Bernardine McCormack and Thomas McCormack (Represented by Richard Grogan & Associates) v Dayana Jonson Goncalves Generoso (Represented by Mr Michael Halpenny BL Instructed by MRCI)
Labour Court (Ireland)
1. Appeal of Adjudication Officer's Decision Numbers: ADJ-00004899 and ADJ-00004900.
2. This is an appeal by the Employer against a Decision of the Adjudication Officer. The Adjudication Officer issued her Decision on 7 November 2017. The Employer appealed the Decision to the Labour Court and the appeal was heard on 12 January 2018. The following is the Determination of the Court:
This is an appeal by Ms Bernardine & Thomas McCormack against the Decision of an Adjudication Officer ADJ-00004899, CA-00006862-001, ADJ00004900, CA-00006994-001, in a claim by Ms Dayana Jonson Goncalves Generoso under the National Minimum Wage Act 2000 (the Act). In this Determination Ms Bernardine & Thomas McCormack are referred to as “the Respondent” and Ms Dayana Jonson Goncalves Generoso is referred to as “the Complainant”.
Mr Richard Grogan, Solicitor, Richard Grogan & Associates, Solicitors, on behalf of the Respondent, confirmed for the Court that Ms Bernardine & Thomas McCormack were jointly and severally liable to the Complainant as her employer.
The Adjudication Officer found that the claim was well founded and she awarded the Complainant the sum of €1,444 under the Act.
The Complainant commenced employment with the Respondent as an au pair on 29 th February 2016. She resigned on 13 th July 2016. She was paid €150.00 per week and was provided with board and lodgings. In separate proceedings brought by the Complainant against the Respondent under the Terms of Employment (Information) Act, 1994, the Adjudication Officer held that the Respondent was in breach of the Act by not providing the Complainant with a written contract of employment. That decision was not appealed.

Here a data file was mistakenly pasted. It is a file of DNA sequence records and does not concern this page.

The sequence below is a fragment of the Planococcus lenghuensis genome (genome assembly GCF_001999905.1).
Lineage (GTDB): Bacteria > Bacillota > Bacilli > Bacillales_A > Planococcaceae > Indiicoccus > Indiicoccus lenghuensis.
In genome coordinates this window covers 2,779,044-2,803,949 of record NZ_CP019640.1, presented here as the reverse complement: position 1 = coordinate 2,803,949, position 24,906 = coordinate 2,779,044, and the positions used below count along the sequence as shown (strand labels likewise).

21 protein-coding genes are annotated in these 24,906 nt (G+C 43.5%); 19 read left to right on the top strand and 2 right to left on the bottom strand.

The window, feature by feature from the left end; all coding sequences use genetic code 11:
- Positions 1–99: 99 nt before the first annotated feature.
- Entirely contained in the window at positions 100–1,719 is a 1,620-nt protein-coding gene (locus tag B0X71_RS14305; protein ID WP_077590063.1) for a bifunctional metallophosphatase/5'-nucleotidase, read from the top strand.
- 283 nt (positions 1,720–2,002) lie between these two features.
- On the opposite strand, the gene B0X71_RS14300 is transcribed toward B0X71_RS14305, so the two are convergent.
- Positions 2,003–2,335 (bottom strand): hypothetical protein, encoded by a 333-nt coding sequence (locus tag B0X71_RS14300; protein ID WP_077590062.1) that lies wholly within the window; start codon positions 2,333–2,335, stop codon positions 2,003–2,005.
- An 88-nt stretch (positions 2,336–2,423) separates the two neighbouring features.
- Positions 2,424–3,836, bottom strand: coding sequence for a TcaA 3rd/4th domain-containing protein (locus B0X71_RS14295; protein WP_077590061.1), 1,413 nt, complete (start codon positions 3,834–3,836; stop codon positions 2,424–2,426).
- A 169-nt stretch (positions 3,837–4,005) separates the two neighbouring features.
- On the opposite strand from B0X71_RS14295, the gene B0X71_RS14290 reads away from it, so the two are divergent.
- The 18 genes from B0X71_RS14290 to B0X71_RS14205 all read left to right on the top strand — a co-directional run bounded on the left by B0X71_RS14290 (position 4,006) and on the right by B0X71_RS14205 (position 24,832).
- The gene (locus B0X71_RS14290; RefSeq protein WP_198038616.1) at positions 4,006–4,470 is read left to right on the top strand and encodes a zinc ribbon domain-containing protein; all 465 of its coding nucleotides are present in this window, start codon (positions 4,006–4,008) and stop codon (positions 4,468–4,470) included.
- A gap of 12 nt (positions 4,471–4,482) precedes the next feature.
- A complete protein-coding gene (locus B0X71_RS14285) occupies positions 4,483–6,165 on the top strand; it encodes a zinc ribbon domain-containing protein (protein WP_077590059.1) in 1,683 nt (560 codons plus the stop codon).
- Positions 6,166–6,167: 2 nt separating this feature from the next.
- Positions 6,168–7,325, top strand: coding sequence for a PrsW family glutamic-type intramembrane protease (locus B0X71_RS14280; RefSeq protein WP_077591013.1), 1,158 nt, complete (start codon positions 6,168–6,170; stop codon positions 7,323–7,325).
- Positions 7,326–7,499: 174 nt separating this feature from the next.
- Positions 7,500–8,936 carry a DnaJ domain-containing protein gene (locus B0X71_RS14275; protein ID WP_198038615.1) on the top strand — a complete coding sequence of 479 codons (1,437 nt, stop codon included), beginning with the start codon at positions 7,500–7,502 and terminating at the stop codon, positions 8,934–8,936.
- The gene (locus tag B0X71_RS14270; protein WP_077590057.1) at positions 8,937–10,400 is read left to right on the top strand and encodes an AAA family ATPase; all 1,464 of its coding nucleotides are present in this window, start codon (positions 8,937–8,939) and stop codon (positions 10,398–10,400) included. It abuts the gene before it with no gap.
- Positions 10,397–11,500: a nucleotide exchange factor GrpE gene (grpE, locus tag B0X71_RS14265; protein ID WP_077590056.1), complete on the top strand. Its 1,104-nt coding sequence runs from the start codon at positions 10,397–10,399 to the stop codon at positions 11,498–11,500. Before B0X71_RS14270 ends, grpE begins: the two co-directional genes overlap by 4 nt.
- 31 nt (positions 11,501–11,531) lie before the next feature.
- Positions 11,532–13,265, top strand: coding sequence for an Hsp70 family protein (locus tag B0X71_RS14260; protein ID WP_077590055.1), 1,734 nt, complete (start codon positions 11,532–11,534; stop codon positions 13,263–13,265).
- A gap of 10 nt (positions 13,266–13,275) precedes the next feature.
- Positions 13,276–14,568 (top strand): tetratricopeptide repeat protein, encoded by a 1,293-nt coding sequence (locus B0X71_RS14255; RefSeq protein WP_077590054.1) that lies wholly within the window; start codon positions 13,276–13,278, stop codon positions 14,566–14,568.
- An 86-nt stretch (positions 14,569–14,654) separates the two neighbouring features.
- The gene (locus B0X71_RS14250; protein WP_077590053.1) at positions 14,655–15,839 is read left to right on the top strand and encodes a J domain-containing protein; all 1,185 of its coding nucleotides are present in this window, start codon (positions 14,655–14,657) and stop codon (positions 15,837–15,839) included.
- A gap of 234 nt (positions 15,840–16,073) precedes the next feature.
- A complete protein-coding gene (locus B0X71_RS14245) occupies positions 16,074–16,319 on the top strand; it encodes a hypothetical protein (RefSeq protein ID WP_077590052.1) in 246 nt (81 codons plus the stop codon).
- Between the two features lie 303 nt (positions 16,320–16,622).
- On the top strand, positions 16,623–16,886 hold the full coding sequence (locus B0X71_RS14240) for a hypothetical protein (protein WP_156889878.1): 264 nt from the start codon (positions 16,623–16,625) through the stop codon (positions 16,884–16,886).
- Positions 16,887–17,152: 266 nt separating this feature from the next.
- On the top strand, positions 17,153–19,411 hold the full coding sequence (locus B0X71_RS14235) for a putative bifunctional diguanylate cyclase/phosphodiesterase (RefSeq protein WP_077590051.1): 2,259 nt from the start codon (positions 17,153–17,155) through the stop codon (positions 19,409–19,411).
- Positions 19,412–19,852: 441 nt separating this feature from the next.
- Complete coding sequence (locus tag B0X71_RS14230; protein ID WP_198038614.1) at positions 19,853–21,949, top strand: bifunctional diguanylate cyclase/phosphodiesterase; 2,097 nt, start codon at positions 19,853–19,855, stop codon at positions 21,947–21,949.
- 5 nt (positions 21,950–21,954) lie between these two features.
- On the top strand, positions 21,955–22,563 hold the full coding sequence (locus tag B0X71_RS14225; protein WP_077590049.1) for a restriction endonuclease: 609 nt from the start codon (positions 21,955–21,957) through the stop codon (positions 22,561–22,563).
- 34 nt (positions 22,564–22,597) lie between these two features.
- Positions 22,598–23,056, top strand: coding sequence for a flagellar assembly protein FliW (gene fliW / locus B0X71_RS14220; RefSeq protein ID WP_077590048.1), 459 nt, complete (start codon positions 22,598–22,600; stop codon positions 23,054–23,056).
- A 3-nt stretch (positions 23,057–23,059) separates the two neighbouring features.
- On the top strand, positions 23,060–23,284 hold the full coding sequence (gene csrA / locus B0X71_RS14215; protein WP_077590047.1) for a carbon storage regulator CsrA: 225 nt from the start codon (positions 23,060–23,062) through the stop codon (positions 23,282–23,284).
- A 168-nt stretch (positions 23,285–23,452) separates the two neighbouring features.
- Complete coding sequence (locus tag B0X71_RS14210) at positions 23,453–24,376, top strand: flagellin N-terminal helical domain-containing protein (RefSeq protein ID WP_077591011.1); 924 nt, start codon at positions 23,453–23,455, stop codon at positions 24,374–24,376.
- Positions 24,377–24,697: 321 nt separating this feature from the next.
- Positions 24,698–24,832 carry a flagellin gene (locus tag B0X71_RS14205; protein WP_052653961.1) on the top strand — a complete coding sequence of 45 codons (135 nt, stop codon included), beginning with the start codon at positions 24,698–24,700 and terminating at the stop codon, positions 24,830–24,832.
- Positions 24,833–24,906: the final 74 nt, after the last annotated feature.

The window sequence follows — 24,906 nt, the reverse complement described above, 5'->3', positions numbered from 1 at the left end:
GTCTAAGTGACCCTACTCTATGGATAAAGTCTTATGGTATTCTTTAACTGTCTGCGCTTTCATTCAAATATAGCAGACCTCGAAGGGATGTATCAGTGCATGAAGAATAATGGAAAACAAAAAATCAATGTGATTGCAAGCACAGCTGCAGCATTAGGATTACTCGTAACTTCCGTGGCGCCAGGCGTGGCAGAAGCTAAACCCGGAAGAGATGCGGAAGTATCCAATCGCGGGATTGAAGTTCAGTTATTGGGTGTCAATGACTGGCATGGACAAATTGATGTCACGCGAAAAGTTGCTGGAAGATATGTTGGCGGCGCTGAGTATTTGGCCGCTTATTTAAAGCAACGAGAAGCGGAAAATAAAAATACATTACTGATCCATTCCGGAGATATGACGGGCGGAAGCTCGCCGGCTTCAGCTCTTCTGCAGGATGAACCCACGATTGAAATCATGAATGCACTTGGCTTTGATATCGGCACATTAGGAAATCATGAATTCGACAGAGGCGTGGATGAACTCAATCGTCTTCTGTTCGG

The Complainant referred a claim under the Act to the Workplace Relations Commission on 7 th September 2016 in which she alleged that she was underpaid by reference to the national minimum wage established by the Act. The claim relates to the full duration of the Complainant's employment.
The Complainant is Brazilian and was in the State having been granted a study visa by the relevant authorities, referred to as a Stamp 2 visa. The Complainant was enrolled in an eligible full-time course to study English. As a non-EEA qualifying student on a Stamp 2 visa she was permitted to work up to a maximum period of 20 hours per week in term time and up to 40 hours per week outside of term time, without being required to hold an employment permit.
In support of the Respondent's appeal under the Act, Mr Grogan submitted a number of preliminary points. He told the Court that he was focussing his appeal on a number of technical aspects as outlined below and was not defending the substantive complaint under the Act. The preliminary points raised were as follows:-
• (i) No valid complaint made
Mr Grogan submitted that the Respondent had not received a copy of the Complainant's complaint form from the Director General of the Workplace Relations Commission (WRC) in the format submitted by the Complainant to the WRC, therefore the matter was not properly before the WRC (and the Court on appeal) and no valid complaint had been received.
• (ii) Section 23 not complied with
Mr Grogan submitted that the Complainant had not complied with Section 23 of the Act and therefore asserted that the Court had no jurisdiction to hear the case. He accepted that the Complainant sent a letter dated 29th July 2016 to the Respondent requesting a written statement of her average hourly rate for all pay reference periods between the dates 29th February 2015 and 13th July 2016, which request she...
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